Delightfully strange. Sima has a talent for telling unusual yet heartwarming stories, and this may be her most original yet. To discuss the last third of the book any further would do any prospective reader a disservice; the ending was so unexpected (yet so BRILLIANTLY foreshadowed) that I laughed out loud once I realized what was going on. And while the more subtle winks may fly over the heads of younger readers, it’s an ending that’s both silly and sweet enough to charm any age. The wonderful “silent movie” patische introduces elements of a genre that few other pictures books (if any) do, and gives a book a wonderful and unique visual style. Sima’s illustrations are charming as always, and fans of her previous works will enjoy the Easter eggs hidden in backgrounds and crowd scenes. The length is fine, and JJ and I loved it. A thoroughly entertaining tale, and it’s Baby Bookworm approved!

(Note: A copy of this book was provided to The Baby Bookworm by the publisher in exchange for an honest review.)

Love, Z (Jessie Sima)

Hello, friends! Our book today is Love, Z by Jessie Sima!

Little robot Z is out exploring when he finds a bottle with a note inside. Most of the writing is illegible, but he can read the signature: “Love, Beatrice”. When his fellow robots tuck him in for the night, he asks what the meaning of the word “love” is, but the robots simply reply “DOES NOT COMPUTE”. Being the curious robot he is, Z sets off on a quest to find his answer, traveling on a boat with a stalwart captain (who is also a cat). Z meets new friends as he travels – a crow, a baker, some schoolchildren – who all attempt to explain love to him in their own ways, but Z doesn’t understand. At last, Z and the captain happen upon an island, a little house… and Beatrice herself inside. Z asks the woman who inspired his quest, and after some thought, she replies that love is warm, and cozy, and safe, but that one doesn’t really know it until they feel it. Z thinks about this, wondering if he’ll ever truly understand. But when some surprise visitors burst in, Z will find that he may know more about love than he ever realized.

Fantastic. This is a sweet fable with some memorable details, a great message, and an adorable main character. Showing that love comes in many forms and touches us in many ways, the art then takes time to illustrate this in beautiful, subtle ways: a father teaching his daughter to bake, two young women falling in love, all the little things (like puppies and garden gnomes) that bring us joy, and so on. It’s an exploration of what we love and how we love that has a tone of childlike innocence, and a perfect payoff (a clever visual Easter Egg, teased early on and paid off in the story’s climax, warmed my heart). Sims has a knack for touching and relatable tales, and this one was a joy. The length was great, JJ loved it, and it’s Baby Bookworm approved!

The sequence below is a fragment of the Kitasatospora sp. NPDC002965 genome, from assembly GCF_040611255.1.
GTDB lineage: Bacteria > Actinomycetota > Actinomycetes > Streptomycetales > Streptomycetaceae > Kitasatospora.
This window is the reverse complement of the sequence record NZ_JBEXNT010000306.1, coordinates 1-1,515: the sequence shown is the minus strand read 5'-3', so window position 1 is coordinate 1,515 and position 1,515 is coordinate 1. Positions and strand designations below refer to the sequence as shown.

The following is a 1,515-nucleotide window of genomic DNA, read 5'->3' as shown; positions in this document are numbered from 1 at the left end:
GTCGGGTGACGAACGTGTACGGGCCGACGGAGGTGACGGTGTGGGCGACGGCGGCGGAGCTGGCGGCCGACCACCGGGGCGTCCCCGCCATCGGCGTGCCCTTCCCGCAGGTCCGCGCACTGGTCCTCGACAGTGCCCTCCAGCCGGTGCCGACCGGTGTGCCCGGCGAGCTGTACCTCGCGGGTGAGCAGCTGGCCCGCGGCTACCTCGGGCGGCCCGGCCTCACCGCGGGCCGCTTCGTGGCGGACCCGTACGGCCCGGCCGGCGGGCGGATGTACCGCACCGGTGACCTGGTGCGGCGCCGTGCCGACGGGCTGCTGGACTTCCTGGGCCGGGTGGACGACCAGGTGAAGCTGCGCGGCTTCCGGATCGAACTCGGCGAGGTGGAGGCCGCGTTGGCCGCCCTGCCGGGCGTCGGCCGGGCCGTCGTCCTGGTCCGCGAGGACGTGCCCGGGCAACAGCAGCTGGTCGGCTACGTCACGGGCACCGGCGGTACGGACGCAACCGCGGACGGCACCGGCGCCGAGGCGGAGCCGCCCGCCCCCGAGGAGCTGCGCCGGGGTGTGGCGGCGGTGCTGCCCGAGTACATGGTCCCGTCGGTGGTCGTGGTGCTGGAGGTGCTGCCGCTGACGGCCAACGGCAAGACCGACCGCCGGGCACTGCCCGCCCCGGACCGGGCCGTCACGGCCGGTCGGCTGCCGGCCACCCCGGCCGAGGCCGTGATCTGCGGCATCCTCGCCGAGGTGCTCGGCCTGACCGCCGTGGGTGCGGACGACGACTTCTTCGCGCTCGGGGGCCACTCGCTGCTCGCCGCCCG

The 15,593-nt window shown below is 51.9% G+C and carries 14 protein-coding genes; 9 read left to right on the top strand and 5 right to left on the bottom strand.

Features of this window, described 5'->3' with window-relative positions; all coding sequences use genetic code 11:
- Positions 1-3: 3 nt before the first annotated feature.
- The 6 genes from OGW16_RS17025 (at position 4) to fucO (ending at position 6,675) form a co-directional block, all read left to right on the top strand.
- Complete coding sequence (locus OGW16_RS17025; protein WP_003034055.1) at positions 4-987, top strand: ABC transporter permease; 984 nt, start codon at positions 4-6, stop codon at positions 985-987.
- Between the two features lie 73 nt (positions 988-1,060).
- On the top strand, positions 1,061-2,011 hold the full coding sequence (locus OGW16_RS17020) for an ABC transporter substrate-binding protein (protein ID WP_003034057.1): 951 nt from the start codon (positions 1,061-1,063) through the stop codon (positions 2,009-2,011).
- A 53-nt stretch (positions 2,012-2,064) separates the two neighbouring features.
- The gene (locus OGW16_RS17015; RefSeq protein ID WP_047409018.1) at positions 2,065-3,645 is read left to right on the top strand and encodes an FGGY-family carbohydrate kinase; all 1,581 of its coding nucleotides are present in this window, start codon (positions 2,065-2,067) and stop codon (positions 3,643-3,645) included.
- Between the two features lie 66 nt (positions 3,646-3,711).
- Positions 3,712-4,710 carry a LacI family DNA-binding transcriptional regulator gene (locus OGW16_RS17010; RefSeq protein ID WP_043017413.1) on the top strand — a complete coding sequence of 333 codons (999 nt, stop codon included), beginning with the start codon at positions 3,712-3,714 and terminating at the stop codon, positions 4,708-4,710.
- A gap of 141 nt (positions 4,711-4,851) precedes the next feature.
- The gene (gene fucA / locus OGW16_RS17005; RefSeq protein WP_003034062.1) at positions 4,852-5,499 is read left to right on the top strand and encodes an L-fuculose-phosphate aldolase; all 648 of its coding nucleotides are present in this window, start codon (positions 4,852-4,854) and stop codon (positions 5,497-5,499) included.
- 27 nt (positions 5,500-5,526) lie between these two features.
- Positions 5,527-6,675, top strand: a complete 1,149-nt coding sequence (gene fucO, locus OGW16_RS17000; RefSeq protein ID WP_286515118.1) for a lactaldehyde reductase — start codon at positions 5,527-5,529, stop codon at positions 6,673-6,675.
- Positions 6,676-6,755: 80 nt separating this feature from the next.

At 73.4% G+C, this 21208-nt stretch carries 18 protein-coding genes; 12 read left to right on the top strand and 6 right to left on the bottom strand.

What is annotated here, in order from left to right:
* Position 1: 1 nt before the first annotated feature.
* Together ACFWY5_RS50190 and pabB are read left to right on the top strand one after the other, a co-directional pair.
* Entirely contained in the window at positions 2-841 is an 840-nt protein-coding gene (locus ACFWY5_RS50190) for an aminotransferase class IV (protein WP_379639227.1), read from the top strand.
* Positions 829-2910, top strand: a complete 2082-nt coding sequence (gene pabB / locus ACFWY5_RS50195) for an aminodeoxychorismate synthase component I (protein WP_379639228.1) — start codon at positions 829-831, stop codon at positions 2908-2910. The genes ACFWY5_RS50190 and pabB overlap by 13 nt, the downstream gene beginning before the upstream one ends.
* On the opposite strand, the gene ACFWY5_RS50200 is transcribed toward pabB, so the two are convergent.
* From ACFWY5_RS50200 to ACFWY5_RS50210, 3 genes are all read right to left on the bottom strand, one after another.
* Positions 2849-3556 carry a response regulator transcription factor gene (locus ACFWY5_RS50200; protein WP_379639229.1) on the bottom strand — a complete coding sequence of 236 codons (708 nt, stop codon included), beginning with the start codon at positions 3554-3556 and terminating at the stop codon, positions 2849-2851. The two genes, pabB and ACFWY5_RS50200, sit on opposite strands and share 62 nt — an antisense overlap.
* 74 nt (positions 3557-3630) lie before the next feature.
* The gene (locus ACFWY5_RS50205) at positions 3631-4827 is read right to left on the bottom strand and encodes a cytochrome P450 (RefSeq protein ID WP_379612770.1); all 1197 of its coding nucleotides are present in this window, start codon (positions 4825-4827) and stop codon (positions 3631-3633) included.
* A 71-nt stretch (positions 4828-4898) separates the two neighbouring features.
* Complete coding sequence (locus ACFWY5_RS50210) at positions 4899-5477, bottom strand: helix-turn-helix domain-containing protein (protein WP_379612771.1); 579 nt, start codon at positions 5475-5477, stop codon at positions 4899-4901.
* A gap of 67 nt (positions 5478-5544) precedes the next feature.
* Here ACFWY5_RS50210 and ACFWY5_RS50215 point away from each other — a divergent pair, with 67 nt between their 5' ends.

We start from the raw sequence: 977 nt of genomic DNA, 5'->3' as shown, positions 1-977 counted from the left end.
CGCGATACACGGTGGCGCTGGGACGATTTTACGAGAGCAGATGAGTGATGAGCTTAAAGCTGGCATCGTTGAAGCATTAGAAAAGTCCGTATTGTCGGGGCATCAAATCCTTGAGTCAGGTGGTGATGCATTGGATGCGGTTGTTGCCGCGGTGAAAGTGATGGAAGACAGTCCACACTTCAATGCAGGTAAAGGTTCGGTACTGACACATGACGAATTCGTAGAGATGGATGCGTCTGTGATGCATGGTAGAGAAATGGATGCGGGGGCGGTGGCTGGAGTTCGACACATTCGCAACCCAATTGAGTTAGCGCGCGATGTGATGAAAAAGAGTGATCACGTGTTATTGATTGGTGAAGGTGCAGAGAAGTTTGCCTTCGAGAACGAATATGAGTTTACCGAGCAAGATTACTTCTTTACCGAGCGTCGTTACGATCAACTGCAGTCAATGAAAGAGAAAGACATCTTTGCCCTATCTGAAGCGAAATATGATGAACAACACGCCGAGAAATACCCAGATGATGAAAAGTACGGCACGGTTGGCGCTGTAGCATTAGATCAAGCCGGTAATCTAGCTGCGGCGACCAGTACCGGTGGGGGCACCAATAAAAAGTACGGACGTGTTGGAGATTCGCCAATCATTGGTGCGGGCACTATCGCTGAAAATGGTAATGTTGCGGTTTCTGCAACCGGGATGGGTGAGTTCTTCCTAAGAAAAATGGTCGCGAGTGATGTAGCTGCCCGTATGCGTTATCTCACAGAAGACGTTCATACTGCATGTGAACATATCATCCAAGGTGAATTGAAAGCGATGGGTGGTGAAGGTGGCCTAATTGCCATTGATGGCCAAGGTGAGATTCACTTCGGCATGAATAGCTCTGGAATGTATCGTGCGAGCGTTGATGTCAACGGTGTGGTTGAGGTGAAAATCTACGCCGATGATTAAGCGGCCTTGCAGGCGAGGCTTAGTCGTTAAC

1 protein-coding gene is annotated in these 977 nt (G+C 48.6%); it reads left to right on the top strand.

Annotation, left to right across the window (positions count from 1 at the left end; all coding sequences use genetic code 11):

(Note: A copy of this book was provided to The Baby Bookworm by the publisher in exchange for an honest review.)

Top 5: LGBTQ Books – Part 2

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Hello, friends! We’re here with a new Top 5 list for the month of June! And while June has many lovely holidays and themes to celebrate, we thought we’d take a look at one that’s dear to our hearts: LGBTQ Pride! We’ll already compiled one list of some of our favorite books with LGBTQ themes (which can be found here), so we’re back to kick off Pride Month with part two! It includes some of our favorite books that help introduce little readers to what the LGBTQ community and Pride are all about: acceptance, understanding, and the right to be who you are and love who you love.

Here’s our Top 5 LGBTQ Books, Part 2:

1. This Day In June (Gayle E. Pitman, illus. Kristyna Litten)

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Told in cheerful rhyming couplets, the scene is set on a city getting ready for a very  special parade! As the parade begins, people of all kinds march down the street: women on motorcycles, people dressed in rainbows and waving flags, musicians and performers and children and animals. Some of them look different, some are dressed in their own way, but all of them are there to celebrate one thing: unity. For on this day in June, it doesn’t matter who you are, what you look like, or whom you love; all that matters is that you come and be proud of who you are, inside and out.

“The text is simple, sweet rhymes that flow well and introduce children to some of the basics of a Pride celebration: rainbows, unity, acceptance. From there, joyfully colorful illustrations are packed with both widely- and lesser-known Pride traditions and LGBT+ groups […]. An extremely comprehensive Reading Guide in the back provides tons of information and history on Pride and LGBT+ culture, and a Parents’ Guide covers how to talk to children of all ages about gender identity and orientation. This is a phenomenally versatile book that celebrates Pride in a way that is honest yet accessible, and carries the message that who you are is always a thing to be celebrated.”